United Arab Emirates or UAE, for short, is transforming the face of tourism and hospitality industry by creating nature inspired artificial islands and bolstering trade based activities. UAE’s capital, Dubai, is as a result of these one of the most visited cities in the world. The number of visitors is expected to hit 15 million in the near future as the country switches focus from oil to service based economic models.
The artificial islands’ magnificence is boosted by a combination of architectural, land reclamation and engineering ingenuity. The Persian Gulf city therefore offers travelers and hospitality industry investors a chance to be part of one of the greatest human endeavors since the building of Egypt’s ancient pyramids.
Burj Al Arab
Known in English as “Tower of the Arabs”, Burj Al Arab has a special place in the global hotel ranking spectrum. It commands the rare 7 star status in addition to being the world’s first hotel to tower above 1000 feet. Approximately 39% of the hotel’s total height supports 9,000 tons of steel and 70,000 cubic meters of concrete making up the ship sail-like building on the artificial island 280 meters off the white sandy shorelines of Dubai.
A single night in the USD 650 million establishment can be a pricey thrill. The hotel’s cheapest suit, for instance, goes for about a thousand dollars a night. According to tourism and hospitality experts, the idea behind the artificial-island hotel was to draw in high-end market travelers who can afford the rates as well as the middle income travelers who may be in search of man-made marvels. Therefore, if you can’t afford any of the hotel’s 202 suits, taking a trip to the UAE just to see it from the shores of Dubai can be as exciting as admiring China’s Great Wall or France’s Eiffel Tower from distance.
The Palm Islands: The Palm Jumeirah, The Palm Jebel Ali, and The Palm Deira
Dubai’s Palm Islands were conceptualized and designed in line with the shape of a palm tree to give them a natural and relaxing outlook. The Guardian reports that though the construction of Palm Jebel Ali is currently on hold with half of its landfill done, the two islands are expected to accommodate 65,000 people upon completion. These include travelers, business community and professionals to help run restaurants, parks, shopping malls, banks, medical and sport facilities. Palm Jumeirah was scheduled to open in 2008 but its construction got constricted by the 2008-2009 global economic problems.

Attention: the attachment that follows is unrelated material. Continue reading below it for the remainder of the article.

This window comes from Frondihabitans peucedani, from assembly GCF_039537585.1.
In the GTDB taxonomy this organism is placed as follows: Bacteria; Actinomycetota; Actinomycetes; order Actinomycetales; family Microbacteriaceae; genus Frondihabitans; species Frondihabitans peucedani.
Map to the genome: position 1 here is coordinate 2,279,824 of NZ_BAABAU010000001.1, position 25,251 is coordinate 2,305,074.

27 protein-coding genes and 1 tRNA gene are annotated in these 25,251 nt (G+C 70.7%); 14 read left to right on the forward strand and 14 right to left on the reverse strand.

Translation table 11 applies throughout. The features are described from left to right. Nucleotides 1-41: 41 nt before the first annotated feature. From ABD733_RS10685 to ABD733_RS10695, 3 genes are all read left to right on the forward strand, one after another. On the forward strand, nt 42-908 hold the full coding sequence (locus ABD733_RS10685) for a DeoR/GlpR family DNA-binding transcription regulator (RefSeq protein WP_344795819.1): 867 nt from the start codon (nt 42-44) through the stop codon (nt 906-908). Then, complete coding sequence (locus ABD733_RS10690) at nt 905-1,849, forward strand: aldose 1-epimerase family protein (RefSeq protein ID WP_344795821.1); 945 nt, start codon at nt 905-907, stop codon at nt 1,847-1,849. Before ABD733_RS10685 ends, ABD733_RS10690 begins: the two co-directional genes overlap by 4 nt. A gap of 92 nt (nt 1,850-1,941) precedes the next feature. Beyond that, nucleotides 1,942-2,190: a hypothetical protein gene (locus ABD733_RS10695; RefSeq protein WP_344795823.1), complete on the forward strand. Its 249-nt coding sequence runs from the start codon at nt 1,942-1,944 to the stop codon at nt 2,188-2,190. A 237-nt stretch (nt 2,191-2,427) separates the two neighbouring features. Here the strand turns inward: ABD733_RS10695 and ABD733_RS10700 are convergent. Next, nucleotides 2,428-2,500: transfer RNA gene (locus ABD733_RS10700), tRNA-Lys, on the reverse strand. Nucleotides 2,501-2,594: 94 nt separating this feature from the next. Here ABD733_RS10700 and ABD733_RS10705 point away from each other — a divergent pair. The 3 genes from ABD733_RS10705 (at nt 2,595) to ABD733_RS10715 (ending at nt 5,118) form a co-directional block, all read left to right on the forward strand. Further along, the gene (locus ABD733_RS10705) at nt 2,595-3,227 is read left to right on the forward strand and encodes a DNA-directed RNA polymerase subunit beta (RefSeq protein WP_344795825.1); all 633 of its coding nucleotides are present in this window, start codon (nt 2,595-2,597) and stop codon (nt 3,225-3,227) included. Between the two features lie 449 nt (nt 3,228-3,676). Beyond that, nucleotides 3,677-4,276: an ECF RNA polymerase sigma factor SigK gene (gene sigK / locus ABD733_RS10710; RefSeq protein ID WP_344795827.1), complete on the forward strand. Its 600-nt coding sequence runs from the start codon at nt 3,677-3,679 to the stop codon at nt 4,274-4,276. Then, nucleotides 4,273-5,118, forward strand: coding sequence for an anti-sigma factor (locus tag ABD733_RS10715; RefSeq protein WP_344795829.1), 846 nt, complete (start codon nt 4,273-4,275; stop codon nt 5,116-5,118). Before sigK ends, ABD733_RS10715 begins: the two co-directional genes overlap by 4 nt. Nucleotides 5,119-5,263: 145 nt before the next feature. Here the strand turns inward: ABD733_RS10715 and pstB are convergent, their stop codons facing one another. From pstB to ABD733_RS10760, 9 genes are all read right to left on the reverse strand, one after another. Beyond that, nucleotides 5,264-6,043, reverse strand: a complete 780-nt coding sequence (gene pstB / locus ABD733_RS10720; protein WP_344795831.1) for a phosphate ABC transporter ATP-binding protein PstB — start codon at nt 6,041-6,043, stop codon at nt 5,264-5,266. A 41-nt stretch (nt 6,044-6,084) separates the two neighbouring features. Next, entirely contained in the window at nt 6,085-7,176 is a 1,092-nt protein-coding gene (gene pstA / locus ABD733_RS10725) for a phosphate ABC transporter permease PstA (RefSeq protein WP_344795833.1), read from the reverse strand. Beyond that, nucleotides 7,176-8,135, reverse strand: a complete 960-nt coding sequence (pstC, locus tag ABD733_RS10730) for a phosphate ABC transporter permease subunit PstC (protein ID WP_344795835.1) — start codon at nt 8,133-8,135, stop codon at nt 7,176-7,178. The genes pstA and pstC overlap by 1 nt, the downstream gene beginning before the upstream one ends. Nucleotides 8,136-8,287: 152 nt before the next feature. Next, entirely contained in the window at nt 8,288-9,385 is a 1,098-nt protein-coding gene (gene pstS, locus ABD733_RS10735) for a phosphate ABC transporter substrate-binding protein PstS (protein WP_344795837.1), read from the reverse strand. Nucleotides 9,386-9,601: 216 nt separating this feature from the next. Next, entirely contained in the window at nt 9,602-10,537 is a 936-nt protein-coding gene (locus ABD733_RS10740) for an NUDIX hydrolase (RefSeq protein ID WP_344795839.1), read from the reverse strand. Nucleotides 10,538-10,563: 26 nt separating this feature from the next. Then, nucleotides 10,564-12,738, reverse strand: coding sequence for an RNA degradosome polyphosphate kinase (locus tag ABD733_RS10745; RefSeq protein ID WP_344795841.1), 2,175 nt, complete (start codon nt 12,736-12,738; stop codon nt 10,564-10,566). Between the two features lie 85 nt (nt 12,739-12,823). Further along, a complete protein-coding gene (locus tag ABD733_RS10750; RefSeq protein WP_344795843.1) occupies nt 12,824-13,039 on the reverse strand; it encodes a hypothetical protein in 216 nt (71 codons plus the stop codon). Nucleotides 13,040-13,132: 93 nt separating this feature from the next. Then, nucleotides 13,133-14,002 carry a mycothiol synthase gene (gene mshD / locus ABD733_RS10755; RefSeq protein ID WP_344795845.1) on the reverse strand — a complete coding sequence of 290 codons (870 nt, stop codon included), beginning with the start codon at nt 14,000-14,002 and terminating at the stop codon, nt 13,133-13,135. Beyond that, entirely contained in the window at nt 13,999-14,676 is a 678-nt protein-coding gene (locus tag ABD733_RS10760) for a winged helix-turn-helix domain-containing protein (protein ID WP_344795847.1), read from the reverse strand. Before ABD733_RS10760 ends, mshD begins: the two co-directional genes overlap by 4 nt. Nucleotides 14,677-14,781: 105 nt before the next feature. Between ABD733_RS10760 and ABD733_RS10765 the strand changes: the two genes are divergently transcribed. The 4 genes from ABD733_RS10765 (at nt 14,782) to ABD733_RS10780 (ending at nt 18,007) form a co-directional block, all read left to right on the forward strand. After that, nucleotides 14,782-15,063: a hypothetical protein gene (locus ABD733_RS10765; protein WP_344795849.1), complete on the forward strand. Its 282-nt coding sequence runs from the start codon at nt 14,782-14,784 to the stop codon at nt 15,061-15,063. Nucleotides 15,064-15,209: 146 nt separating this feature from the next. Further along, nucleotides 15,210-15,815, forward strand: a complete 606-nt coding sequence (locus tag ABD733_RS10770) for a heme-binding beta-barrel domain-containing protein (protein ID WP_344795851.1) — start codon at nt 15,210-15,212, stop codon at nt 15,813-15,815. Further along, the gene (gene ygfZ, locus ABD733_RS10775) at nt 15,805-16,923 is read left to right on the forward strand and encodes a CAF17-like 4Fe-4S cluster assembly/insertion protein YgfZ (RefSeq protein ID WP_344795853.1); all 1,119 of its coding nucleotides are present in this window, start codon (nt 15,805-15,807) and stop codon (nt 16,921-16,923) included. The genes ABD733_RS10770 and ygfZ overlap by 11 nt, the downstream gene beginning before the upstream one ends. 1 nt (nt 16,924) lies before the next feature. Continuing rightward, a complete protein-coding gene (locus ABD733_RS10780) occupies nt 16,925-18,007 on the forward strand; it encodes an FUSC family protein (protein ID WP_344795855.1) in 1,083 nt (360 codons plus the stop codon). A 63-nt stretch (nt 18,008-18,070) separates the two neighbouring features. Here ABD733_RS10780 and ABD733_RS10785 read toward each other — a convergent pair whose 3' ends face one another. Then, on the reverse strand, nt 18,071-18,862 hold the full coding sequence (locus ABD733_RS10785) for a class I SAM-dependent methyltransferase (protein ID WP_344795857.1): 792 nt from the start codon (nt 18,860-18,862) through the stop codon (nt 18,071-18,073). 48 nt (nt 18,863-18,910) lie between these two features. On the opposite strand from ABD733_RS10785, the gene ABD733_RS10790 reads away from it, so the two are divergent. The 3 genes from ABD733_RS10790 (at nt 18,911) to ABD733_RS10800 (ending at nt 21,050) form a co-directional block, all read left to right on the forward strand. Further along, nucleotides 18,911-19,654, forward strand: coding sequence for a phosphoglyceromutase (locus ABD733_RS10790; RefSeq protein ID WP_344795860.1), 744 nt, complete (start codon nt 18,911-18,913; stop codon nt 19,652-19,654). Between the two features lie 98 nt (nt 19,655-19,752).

Palm Jebel Ali is the second largest of the artificial island trilogy. It differs from the rest in design as its fronds incorporate inner and outer rings. The design gives all sorts of travelers the opportunity to enjoy lovely broadwalks which engulfs the fronds besides theme parks, a sea village in addition to aesthetic homes and apartments on stilts.
Deira Island was originally anticipated to be the biggest of all the three islands. With 300 million cubic meters of sand already laid, the project hasn’t been jump-started since it stalled in 2008 as a result of financial, design and environmental concerns. The three islands are projected to extend UAE’s coastline by over 500 kilometers.
The World Islands
The World Islands project, also in Dubai, was first announced in 2003 attracting a throng of private investors who currently own 60% of the reclaimed land, forming the artificial islands. The 300 island project arranged in shapes that mimic the world map, came to a standstill in 2008 following the global economic downturn. Only two islands have been developed.
Lebanon Island opened its gates to travelers and the business community in 2012 irrespective of this and is today host to private parties and commercial events. The islands range from 14,000 to 42,000 square meters with the distance between them standing at 100 meters. These enclaves the global community in a manner that seeks to remind people how small and fun-bubbling the world can get.
Dubai Waterfront’s design is chiseled out to be the world’s largest construction project. The artificial island will stretch UAE’s coastline by 70 kilometers, cover 1.4 billion square feet of land and water and accommodate up to 1.5 million people. Its architectural aspects are as well designed to shelter Jebel Ali Island from strong winds but its construction process is currently on hold owing to a USD 11 billion debt that the lead constructor incurred in 2009 as a result of global economic recession.
The coming of the Universe artificial islands was first mentioned in January 2008. The group of islands is expected to be completed between 2023 and 2028. It may however take longer to complete since the project is currently on hold as a result of design and financial complications. Upon completion the artificial archipelago will transform UAE’s coast into a heavenly Milky Way on water.